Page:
If you're even a semi-dedicated sports fan, the brand Catapult Sports is likely to have worked its way into your subconscious.
Ever noticed your favourite football/basketball/rugby/NFL team's players wearing what looks like a sports bra over their tops in training?
If so, there's a high chance it will have been brandished with the company's name. After all, Catapult Sports' GPS pods, lodged in the back of the "bras", are used by 1,200 professional teams in 50 countries with 25,000 athletes.
The current champions of the Premier League, La Liga, the Bundesliga, the NBA, Premiership Rugby and the European Rugby Champions Cup all use Catapult's GPS tracking system.
But having become embedded with the elite, Catapult is moving into the consumer market with Playertek — a GPS wearable for amateur players that sends physical and positional data to an iOS app on a user's phone.
Like Strava, the popular cycling app that allows cyclists to plot their progress against their friends, Playertek offers players the chance to see who bares the closest resemblance to N'Golo Kante and who's more of a Theo Walcott, with distance covered, top speed, sprint distance and number of sprints all monitored by the pod.
Benoit Simeray, formerly of Tom Tom and Palm Pilot, joined as chief executive of consumer, to help the company transition to consumer at a time when other wearables such as the Apple Watch, the Fitbit and Jawbone are all experiencing a squeeze on sales.
Why make the move from professional sports into consumer products?
One of the reason I joined Catapult is because it's absolutely rooted in science and I think without science, you can’t project yourself for the long run. This is one reason why some wearable tech products are experiencing a bit of a downturn these days. I won’t name any companies, but some companies that have done well over the last couple of years by offering fitness trackers are now busy trying to prove their science, trying to explain what the benefit is of wearing those products.
Catapult is always the opposite. We don’t really think of ourselves as a wearable company but more as a performance technology leader across all levels of competitive sports.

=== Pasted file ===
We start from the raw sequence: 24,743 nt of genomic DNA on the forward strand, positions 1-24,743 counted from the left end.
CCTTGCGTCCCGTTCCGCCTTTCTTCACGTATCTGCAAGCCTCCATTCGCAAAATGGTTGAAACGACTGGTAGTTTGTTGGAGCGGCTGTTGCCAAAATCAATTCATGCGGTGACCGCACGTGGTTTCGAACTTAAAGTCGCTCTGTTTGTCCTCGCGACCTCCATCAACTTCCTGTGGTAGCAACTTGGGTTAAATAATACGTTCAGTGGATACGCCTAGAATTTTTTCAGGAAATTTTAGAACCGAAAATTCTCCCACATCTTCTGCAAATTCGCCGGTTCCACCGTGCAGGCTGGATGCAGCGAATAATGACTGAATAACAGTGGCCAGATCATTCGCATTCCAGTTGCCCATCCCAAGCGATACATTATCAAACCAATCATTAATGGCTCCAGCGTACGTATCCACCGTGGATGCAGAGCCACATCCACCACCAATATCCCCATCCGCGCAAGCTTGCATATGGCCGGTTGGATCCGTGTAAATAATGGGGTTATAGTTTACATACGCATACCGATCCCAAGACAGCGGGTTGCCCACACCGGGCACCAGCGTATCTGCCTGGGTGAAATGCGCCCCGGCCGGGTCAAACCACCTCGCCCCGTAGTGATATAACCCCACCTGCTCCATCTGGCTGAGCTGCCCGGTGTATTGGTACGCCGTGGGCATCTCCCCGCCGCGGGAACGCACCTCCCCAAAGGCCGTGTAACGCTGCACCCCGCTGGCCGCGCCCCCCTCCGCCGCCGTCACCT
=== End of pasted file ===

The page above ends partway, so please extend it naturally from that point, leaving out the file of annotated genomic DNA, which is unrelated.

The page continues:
But I want us to be able to start offering our science and tech to a broader group of people rather than just professional teams. We have the legitimacy to consumers because of all the teams that already use our products.
What are the challenges you face in scaling up to such a large extent? Are amateurs serious enough about football to buy a product like Playertek?
Of course, as soon as you move from professional to amateur, it’s a very different scale in terms of supply chain, in terms of how to reach that audience and how to sell to them.
It can be difficult to get accurate numbers. If you take football, you’ve got approximately 500m - 700m people engaged with football around the world. The potential for performance analysis products in football is bigger than it is with running.
With football, there is certainly a market with academies, youth teams and those still hoping to make it as a professional. But there is also a market for more casual players. What football players, or anyone else, never lose as they advance with age is competitiveness. If you play football at 35 you know you’re not going to make it as a pro but it doesn’t mean you’re not competitive. As we open up or technology to other groups of people, we can tailor our approach and tailor the software to them. At the professional level we sell to teams and our users are the coaches. Whereas at amateur level, it's more likely to be individuals and the players themselves.
I think players are after a different experience, a different set of metrics. This is what we’re currently trying to understand. We want to offer a relevant experience, while keeping in mind our mission of helping people perform better.
Is there scope for integrating social element into performance analysis tools for amateur players?
Look at Strava. Not only did they offer a platform that kept cyclists involved in their sport, but they brought more people into the sport. The social element, the gamification of the experience was still serving a goal of improving what you’re doing. The more you engage the greater the chances that you’ll start to keep improving. So yes, we’re looking into that.
What role will Artificial Intelligence play in future performance analysis technology?
Artificial Intelligence, it’s very trendy but it’s not anything new. We’ve recently launched a new algorithm which helps in baseball. Batters in baseball can really suffer from pretty serious injuries around the elbows. We’ve been working for months and months with a team of engineers and data scientists to fine tune our algorithm. This is machine learning, in effect, a form of artificial intelligence. Thanks to that we’ve been able to tailor our product to a number of different sports. It’s part of the DNA of what we’re doing.
At the moment you're using AI to help coaches make decisions - could it ever become more effective at making decisions than coaches themselves?
It’s certainly fascinating what could happen. I think you could argue that in team sports the technique can be very, very important. So I don’t think machines can ever replace all forms of human intelligence. But what we’re trying to do at Catapult when we decided to add performance analytics to video analytics is provide coaches with a more compelling and powerful piece of software. By adding more pieces together we are providing a richer platform for coaches.